California Governor Gavin Newsom has signed AB 1817 into law, adding to the growing list of state legislation restricting the use of PFAS substances in a variety of consumer products.

As of January 1, 2025, AB 1817 prohibits the manufacture, distribution, sale, or offer for sale in the state of “any new, not previously used, textile articles that contain regulated” PFAS substances.


AB 1817 defines “textiles articles” as “textile goods of a type customarily and ordinarily used in households and businesses, and include, but are not limited to, apparel, accessories, handbags, backpacks, draperies, shower curtains, furnishings, upholstery, beddings, towels, napkins, and tablecloths.”

The law exempts:

  • PPE or clothing items for exclusive use by the US military
  • Carpets and rugs, and carpet and rug treatments (as these are already regulated under the California Safer Consumer Products regulation)
  • Vehicles and vehicle components, including aircraft
  • Boats and vessels, including covers
  • Certain chemical, pharma, and environmental technologies
  • Stadium shades and architectural fabric structures

It also contains a carve out for “outdoor apparel for severe wet conditions,” pushing the compliance date to January 1, 2028. But as of January 1, 2025, these products must be labeled with a “legible and easily discernable disclosure” stating “Made with PFAS chemicals.”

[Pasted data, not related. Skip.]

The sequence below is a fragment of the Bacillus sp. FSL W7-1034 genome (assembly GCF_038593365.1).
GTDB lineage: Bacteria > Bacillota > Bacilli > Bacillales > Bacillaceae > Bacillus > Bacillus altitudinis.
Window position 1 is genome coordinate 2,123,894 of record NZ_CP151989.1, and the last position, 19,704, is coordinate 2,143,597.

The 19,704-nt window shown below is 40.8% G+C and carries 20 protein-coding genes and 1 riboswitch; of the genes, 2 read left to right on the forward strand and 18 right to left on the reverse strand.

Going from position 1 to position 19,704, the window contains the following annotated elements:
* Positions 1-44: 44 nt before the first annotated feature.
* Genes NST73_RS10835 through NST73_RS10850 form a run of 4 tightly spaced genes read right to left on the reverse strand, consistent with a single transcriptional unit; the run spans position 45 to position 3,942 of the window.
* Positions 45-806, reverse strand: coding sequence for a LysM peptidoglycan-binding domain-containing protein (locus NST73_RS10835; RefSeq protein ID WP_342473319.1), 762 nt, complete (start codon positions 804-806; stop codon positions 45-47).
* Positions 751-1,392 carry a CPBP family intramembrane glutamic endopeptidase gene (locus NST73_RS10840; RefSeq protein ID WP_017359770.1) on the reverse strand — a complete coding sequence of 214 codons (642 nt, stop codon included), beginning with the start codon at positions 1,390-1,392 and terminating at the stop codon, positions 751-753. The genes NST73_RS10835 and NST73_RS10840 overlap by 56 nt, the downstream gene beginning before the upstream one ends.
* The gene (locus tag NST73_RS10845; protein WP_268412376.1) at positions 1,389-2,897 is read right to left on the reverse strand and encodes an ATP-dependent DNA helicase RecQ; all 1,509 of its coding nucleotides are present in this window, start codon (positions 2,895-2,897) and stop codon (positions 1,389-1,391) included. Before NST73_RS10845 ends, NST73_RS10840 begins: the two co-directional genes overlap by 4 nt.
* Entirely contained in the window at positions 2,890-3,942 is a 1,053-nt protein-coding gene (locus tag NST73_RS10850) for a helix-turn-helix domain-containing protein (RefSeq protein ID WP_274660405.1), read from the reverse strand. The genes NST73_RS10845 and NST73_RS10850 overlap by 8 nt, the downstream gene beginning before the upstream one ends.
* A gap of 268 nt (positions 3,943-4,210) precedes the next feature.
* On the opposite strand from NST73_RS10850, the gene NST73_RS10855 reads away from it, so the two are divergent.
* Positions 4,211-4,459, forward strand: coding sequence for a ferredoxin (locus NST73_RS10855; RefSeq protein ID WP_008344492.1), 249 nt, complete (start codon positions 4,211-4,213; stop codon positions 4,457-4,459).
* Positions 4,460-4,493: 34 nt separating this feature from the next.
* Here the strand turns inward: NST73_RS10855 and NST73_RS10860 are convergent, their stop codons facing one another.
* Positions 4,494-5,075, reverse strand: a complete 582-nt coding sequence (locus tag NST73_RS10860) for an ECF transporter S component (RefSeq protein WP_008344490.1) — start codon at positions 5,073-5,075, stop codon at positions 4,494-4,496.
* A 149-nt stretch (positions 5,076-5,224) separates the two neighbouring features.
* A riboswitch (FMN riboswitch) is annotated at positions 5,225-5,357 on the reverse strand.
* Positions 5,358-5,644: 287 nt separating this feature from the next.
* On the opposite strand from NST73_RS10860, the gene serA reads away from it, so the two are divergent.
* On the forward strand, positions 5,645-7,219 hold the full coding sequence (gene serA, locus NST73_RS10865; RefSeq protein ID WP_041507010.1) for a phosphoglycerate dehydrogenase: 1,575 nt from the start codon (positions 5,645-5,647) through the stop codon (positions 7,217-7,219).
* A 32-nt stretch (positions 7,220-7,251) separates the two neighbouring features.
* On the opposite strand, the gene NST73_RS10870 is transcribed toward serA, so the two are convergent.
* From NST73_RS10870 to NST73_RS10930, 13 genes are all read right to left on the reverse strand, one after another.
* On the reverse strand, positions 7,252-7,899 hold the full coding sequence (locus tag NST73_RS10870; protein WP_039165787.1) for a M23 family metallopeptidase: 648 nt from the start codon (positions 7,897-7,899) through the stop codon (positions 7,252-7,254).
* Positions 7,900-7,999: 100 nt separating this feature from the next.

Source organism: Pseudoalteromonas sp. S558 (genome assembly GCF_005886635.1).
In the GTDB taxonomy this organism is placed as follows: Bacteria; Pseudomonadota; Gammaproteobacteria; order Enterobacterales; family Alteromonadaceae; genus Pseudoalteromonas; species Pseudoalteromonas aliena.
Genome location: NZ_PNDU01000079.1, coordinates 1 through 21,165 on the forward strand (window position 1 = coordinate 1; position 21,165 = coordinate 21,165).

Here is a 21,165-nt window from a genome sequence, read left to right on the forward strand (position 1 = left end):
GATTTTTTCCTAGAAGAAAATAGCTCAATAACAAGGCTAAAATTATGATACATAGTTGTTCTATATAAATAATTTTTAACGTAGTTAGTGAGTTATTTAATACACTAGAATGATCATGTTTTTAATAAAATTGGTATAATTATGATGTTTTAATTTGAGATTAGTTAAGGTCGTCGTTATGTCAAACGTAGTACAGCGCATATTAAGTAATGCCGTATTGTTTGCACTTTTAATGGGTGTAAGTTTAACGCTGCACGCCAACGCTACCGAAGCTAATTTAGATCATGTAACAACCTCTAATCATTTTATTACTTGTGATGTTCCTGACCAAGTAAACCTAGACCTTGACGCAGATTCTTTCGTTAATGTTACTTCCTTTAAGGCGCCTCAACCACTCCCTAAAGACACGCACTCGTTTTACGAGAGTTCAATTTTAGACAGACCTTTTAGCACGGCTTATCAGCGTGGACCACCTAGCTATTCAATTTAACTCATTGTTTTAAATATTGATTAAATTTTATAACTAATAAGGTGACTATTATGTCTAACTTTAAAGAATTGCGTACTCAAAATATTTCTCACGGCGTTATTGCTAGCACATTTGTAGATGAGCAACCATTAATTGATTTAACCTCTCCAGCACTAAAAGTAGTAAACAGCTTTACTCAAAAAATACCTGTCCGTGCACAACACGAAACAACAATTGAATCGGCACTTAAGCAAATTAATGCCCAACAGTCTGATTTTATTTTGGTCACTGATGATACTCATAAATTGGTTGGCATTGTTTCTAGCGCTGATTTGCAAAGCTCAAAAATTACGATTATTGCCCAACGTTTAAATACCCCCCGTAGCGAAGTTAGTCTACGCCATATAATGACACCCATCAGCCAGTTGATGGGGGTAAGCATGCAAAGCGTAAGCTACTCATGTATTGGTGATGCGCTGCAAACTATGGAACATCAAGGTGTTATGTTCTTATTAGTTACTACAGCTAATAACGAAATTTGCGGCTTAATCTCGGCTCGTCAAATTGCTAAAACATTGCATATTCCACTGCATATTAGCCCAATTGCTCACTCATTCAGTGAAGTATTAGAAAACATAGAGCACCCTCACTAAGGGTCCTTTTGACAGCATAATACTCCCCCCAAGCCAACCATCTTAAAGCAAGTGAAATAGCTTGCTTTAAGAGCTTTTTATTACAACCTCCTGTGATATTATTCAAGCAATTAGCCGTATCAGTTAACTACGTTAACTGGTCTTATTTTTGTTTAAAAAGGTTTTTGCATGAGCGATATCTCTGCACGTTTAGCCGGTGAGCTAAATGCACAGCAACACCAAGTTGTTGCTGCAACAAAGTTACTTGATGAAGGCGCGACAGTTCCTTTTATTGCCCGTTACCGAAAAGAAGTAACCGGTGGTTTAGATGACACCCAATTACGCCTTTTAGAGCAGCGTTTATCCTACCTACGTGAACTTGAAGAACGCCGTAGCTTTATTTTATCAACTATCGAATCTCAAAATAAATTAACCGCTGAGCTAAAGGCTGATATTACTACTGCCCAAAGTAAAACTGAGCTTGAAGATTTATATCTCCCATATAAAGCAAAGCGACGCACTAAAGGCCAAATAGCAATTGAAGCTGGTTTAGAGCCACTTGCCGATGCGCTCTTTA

The law applies to all “regulated” PFAS substances, which are defined as PFAS substances that are “intentionally added to a product and that have a functional or technical effect,” including PFAS that are intentional breakdown products of an added chemical with a functional or technical effect.


AB 1817 does not contain an independent enforcement scheme, such as civil or criminal penalties, and it does not authorize a state agency to promulgate implementing regulations (which often include administrative enforcement provisions).

In the absence of specific enforcement provisions, we would expect public enforcers (the California Attorney General and district or city attorneys) to enforce AB 1817 through California’s Unfair Competition Law (UCL). Public enforcers can seek civil penalties of up to $2,500 per violation and injunctive relief. The Attorney General and district attorneys have a track record of working together to enforce environmental laws in the state.

Private plaintiffs may also seek to enforce AB 1817 through the UCL and the Consumer Legal Remedies Act (CLRA), typically through consumer class actions.  The general structure of claims could be that consumers would not have paid what they did had they known the product contained PFAS; that the products are unsafe because they contain PFAS; or, in the event a seller makes sustainability claims in connection with products, such claims are false because the products contain PFAS. Class actions brought under these theories typically seek damages (only under the CLRA), restitution, injunction, and attorneys’ fees.